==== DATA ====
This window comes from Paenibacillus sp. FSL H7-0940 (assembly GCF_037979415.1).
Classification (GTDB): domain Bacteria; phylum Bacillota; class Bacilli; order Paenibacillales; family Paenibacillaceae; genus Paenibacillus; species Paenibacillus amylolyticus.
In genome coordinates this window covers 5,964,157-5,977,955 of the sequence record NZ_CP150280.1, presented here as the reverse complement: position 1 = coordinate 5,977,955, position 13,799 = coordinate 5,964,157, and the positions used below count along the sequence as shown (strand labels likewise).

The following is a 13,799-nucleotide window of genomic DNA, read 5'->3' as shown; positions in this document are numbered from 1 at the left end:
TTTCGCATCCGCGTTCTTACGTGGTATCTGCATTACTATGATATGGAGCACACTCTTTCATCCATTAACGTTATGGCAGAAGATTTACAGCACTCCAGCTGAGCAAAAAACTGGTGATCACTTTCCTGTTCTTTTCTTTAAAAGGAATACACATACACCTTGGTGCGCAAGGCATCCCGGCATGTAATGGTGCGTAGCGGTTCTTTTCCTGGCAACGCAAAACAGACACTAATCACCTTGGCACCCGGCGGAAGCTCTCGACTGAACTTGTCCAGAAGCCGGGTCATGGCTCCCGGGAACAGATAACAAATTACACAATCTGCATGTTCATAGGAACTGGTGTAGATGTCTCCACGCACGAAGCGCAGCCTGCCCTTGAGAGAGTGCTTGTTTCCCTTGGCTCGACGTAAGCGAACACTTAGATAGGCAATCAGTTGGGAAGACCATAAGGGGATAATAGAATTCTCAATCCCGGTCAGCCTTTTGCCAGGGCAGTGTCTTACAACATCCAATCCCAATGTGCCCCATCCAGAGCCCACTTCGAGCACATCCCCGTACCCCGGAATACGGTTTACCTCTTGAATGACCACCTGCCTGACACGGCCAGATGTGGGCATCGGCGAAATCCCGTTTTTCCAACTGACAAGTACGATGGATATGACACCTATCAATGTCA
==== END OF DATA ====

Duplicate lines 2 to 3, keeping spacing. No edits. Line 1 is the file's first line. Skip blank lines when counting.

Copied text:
Classification (GTDB): domain Bacteria; phylum Bacillota; class Bacilli; order Paenibacillales; family Paenibacillaceae; genus Paenibacillus; species Paenibacillus amylolyticus.
In genome coordinates this window covers 5,964,157-5,977,955 of the sequence record NZ_CP150280.1, presented here as the reverse complement: position 1 = coordinate 5,977,955, position 13,799 = coordinate 5,964,157, and the positions used below count along the sequence as shown (strand labels likewise).